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An Old Soldier Fades Away

On April 19, 1951, General Douglas MacArthur addressed a joint session of the United States Congress upon his retirement from military service.  General MacArthur was one of the most prominent military figures in United States history.  He led the Allied forces in defeating Japan in World War II, and he became Supreme Allied Commander in charge of Japan’s transition to democracy after the war.  He also had command over the United Nations forces during the early part of the Korean War.  After being recalled by President Truman, General MacArthur gave his speech before Congress as both a defense for himself and a closing address for his career.

In his speech, General MacArthur referred to a line from an old Army ballad.  He said, “I still remember the refrain of one of the most popular barracks ballads of that day which proclaimed most proudly that old soldiers never die; they just fade away.”  He finished his speech by saying, “Like the old soldier of that ballad, I now close my military career and just fade away, an old soldier who tried to do his duty as God gave him the light to see that duty.”

Another one of the old soldiers who served in the United States Army during the Korean War has now faded away as well.  Frank Chumley passed from this life on March 2, 2008.  In Korea, he served in the Army’s military police and as a prison guard.  He suffered the hardships and dangers of war with honor, and completed his duty to his country.  His remains were buried with military honors in Columbia, Tennessee, on March 5, 2008.

Frank’s service as a soldier in the United States Army was highly honorable, but the true service of his life was as a soldier in the army of his Lord, Christ Jesus.  He was a dedicated Christian, husband, father, grandfather, brother, and friend.  He was a selfless servant of the Lord who loved others because he loved Christ most of all.  He made the fullest use of the talents, abilities, and opportunities given to him by God to be of service to Christ and to others.  He truly bore the image of Christ Jesus in the way that he lived and cared for others.  It is for these things that he will be most remembered and honored, with the highest honor coming from the Lord whom he loved throughout his life.

Frank’s service to Christ began after the war, when he returned to Columbia, Tennessee, to his wife Jean and was baptized into Christ in March of 1954.  While working as a truck driver during the day, Frank devoted himself to Bible study at night.  He began teaching Bible classes and preaching sermons when he had opportunities.  At last, he decided to leave his secular work and take on evangelism as his life’s vocation.  For more than fifty years, Frank spent his life preaching the gospel of Christ in Columbia, Tennessee; Sumter, South Carolina; Lake City, Florida; Lexington, Alabama, Madison, Tennessee; Charlotte, North Carolina; Tompkinsville, Kentucky; and Gallatin, Tennessee.  Not only did Frank serve the Lord as a preacher, but he also served as an elder in the Lord’s church, overseeing Christ’s people with great wisdom, tenderness, and care.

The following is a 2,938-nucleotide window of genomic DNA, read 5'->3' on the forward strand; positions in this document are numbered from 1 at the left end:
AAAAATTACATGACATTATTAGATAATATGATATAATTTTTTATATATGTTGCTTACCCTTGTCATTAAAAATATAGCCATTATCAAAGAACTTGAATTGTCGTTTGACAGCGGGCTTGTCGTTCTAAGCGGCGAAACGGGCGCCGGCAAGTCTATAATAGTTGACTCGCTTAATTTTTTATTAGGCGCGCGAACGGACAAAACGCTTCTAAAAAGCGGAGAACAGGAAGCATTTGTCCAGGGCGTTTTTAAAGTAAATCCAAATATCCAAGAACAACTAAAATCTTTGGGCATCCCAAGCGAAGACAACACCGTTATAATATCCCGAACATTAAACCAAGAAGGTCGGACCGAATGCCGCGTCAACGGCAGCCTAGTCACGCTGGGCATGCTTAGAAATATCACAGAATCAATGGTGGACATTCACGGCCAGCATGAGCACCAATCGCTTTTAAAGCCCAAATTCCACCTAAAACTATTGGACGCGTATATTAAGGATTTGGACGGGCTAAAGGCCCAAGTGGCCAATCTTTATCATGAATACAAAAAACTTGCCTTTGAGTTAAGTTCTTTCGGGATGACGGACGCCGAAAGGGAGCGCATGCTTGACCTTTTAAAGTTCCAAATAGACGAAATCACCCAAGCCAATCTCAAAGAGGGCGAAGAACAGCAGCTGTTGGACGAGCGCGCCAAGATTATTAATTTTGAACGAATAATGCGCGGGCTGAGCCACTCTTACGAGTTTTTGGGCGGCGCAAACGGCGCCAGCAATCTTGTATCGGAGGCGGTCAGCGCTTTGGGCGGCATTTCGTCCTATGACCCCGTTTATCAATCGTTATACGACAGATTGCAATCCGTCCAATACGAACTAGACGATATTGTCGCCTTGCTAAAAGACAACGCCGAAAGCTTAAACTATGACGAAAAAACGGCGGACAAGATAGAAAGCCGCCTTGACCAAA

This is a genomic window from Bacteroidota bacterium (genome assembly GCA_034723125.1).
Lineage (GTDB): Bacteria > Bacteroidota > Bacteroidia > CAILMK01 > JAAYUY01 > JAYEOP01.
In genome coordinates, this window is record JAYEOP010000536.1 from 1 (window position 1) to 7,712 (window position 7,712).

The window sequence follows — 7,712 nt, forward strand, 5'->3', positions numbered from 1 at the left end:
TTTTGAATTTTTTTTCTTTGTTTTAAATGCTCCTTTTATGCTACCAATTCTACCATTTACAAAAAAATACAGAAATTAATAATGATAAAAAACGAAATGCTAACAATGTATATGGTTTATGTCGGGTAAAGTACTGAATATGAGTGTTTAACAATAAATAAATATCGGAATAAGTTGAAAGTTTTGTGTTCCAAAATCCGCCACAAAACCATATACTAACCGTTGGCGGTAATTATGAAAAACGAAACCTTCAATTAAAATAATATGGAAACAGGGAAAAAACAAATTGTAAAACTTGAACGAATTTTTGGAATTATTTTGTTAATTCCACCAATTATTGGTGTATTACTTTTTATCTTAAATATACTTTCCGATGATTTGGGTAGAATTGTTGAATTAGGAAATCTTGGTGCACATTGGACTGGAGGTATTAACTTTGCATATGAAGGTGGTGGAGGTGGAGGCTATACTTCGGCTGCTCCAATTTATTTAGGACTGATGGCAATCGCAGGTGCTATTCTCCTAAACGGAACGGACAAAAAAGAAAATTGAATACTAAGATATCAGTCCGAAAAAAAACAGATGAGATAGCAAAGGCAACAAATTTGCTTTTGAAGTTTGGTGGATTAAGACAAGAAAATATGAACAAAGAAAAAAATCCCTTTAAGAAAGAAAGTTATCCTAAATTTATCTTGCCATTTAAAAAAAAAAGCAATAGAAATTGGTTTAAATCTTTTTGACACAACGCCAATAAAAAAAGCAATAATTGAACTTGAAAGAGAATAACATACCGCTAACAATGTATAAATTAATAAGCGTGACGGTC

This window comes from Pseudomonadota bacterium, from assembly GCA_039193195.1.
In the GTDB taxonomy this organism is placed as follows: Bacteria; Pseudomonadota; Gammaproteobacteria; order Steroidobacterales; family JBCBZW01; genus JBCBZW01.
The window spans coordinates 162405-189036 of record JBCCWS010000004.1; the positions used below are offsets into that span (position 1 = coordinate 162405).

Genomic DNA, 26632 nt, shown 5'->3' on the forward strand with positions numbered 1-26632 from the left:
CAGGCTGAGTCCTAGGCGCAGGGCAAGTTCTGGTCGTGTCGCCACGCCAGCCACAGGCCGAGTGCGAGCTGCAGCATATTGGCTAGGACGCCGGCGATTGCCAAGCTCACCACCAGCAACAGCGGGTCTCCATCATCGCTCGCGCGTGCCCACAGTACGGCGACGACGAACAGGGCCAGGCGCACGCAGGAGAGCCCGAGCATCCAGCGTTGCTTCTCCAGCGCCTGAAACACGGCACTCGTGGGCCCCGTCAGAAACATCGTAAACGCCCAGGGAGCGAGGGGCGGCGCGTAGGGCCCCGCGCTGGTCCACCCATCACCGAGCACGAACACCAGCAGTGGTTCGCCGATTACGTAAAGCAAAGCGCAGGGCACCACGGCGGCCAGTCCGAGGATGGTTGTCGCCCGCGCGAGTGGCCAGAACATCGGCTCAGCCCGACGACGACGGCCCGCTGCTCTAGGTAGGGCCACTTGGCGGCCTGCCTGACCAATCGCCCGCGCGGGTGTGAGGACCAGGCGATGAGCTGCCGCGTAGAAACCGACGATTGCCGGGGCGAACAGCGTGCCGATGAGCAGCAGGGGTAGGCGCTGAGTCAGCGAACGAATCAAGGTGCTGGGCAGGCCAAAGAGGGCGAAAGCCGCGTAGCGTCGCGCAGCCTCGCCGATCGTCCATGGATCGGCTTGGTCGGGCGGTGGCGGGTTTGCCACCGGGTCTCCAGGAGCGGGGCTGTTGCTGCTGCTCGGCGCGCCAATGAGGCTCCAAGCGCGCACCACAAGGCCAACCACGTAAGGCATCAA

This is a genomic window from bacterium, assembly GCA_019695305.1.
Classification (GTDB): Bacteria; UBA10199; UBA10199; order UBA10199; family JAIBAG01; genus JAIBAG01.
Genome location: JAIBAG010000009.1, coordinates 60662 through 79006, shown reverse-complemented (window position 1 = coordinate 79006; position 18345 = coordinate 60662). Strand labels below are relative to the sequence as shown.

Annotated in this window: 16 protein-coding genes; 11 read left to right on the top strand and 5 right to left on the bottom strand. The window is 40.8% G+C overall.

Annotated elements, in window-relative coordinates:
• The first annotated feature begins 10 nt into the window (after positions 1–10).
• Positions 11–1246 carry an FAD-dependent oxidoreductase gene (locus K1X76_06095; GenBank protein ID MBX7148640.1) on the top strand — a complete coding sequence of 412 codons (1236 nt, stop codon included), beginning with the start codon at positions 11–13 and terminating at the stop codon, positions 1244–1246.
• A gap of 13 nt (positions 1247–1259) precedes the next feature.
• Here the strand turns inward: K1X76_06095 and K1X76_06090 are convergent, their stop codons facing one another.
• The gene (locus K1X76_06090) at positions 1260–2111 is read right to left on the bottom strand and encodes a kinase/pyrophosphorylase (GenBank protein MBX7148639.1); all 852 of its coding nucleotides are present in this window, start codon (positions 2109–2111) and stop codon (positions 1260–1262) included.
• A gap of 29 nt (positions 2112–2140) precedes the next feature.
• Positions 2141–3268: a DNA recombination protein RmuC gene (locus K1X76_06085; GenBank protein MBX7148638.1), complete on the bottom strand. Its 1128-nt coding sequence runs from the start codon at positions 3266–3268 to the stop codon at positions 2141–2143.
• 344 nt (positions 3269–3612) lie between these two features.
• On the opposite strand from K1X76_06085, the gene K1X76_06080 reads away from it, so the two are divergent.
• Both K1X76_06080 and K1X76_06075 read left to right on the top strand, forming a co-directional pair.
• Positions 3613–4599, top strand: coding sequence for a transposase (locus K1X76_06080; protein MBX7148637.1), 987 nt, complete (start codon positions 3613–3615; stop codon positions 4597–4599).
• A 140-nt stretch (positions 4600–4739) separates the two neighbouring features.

Now, Frank Chumley’s service to the Lord is complete.  He has fought the good fight, he has finished his course, and he has kept the faith.  Therefore, his reward is a crown of righteousness from His Lord (2Tim. 4:7-8).  He rests from his labors in the joy of his Lord, and because of his labors, many others have the hope of that same reward.  The old soldier has faded away from this life, but he has not died, for he goes on to live in spirit forever through our Lord Jesus Christ.

As the old soldier fades from our sight, let us not allow him to fade from our memories.  Frank Chumley has left for us an example of how to live and to love in the name of Christ.  He always did his duty as God gave him light to see his duty, and by the same light we also see our duty.  The good fight belongs to us now, so we must put on that armor of God (Eph. 6:10-17) and carry on.  Like brother Frank, let us fight the good fight of faith and take hold of eternal life to which we were called (1Tim. 6:12).  Then we, like him, can also fade away, but never die.

Stacey E. Durham




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